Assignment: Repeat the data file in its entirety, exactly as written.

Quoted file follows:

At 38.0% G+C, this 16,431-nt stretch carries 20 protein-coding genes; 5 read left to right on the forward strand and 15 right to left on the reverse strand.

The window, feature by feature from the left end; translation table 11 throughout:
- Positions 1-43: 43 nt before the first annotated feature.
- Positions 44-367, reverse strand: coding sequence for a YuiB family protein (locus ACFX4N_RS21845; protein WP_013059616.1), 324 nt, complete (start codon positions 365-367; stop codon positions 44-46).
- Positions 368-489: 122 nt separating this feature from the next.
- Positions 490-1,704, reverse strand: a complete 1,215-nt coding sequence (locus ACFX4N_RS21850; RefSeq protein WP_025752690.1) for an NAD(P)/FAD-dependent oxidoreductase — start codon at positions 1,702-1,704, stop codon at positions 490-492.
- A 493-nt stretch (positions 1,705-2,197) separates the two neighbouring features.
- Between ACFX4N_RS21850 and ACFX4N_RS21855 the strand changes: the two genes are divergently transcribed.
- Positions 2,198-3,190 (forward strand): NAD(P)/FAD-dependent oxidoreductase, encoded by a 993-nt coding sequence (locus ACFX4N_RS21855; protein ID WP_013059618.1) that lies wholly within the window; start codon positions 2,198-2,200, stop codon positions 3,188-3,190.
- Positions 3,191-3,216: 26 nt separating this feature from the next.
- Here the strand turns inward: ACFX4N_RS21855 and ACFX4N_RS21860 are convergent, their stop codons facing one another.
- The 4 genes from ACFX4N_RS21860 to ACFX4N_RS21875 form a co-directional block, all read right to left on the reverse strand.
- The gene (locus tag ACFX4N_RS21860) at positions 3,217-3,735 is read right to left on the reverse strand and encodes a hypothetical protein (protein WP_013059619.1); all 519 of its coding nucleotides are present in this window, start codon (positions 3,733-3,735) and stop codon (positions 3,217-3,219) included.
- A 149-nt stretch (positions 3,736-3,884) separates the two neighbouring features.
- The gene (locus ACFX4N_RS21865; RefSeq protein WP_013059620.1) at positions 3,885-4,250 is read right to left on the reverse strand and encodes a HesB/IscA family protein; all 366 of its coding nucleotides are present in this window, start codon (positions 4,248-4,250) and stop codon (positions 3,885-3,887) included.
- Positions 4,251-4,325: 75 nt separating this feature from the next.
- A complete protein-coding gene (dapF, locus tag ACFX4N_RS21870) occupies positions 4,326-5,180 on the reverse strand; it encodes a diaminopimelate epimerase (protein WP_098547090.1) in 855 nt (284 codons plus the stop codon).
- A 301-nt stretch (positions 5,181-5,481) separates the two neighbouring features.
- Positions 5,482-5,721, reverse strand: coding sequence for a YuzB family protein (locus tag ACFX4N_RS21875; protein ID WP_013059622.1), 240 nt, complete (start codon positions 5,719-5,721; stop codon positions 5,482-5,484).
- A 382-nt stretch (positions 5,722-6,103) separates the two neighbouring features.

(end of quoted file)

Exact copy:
At 38.0% G+C, this 16,431-nt stretch carries 20 protein-coding genes; 5 read left to right on the forward strand and 15 right to left on the reverse strand.

The window, feature by feature from the left end; translation table 11 throughout:
- Positions 1-43: 43 nt before the first annotated feature.
- Positions 44-367, reverse strand: coding sequence for a YuiB family protein (locus ACFX4N_RS21845; protein WP_013059616.1), 324 nt, complete (start codon positions 365-367; stop codon positions 44-46).
- Positions 368-489: 122 nt separating this feature from the next.
- Positions 490-1,704, reverse strand: a complete 1,215-nt coding sequence (locus ACFX4N_RS21850; RefSeq protein WP_025752690.1) for an NAD(P)/FAD-dependent oxidoreductase — start codon at positions 1,702-1,704, stop codon at positions 490-492.
- A 493-nt stretch (positions 1,705-2,197) separates the two neighbouring features.
- Between ACFX4N_RS21850 and ACFX4N_RS21855 the strand changes: the two genes are divergently transcribed.
- Positions 2,198-3,190 (forward strand): NAD(P)/FAD-dependent oxidoreductase, encoded by a 993-nt coding sequence (locus ACFX4N_RS21855; protein ID WP_013059618.1) that lies wholly within the window; start codon positions 2,198-2,200, stop codon positions 3,188-3,190.
- Positions 3,191-3,216: 26 nt separating this feature from the next.
- Here the strand turns inward: ACFX4N_RS21855 and ACFX4N_RS21860 are convergent, their stop codons facing one another.
- The 4 genes from ACFX4N_RS21860 to ACFX4N_RS21875 form a co-directional block, all read right to left on the reverse strand.
- The gene (locus tag ACFX4N_RS21860) at positions 3,217-3,735 is read right to left on the reverse strand and encodes a hypothetical protein (protein WP_013059619.1); all 519 of its coding nucleotides are present in this window, start codon (positions 3,733-3,735) and stop codon (positions 3,217-3,219) included.
- A 149-nt stretch (positions 3,736-3,884) separates the two neighbouring features.
- The gene (locus ACFX4N_RS21865; RefSeq protein WP_013059620.1) at positions 3,885-4,250 is read right to left on the reverse strand and encodes a HesB/IscA family protein; all 366 of its coding nucleotides are present in this window, start codon (positions 4,248-4,250) and stop codon (positions 3,885-3,887) included.
- Positions 4,251-4,325: 75 nt separating this feature from the next.
- A complete protein-coding gene (dapF, locus tag ACFX4N_RS21870) occupies positions 4,326-5,180 on the reverse strand; it encodes a diaminopimelate epimerase (protein WP_098547090.1) in 855 nt (284 codons plus the stop codon).
- A 301-nt stretch (positions 5,181-5,481) separates the two neighbouring features.
- Positions 5,482-5,721, reverse strand: coding sequence for a YuzB family protein (locus tag ACFX4N_RS21875; protein ID WP_013059622.1), 240 nt, complete (start codon positions 5,719-5,721; stop codon positions 5,482-5,484).
- A 382-nt stretch (positions 5,722-6,103) separates the two neighbouring features.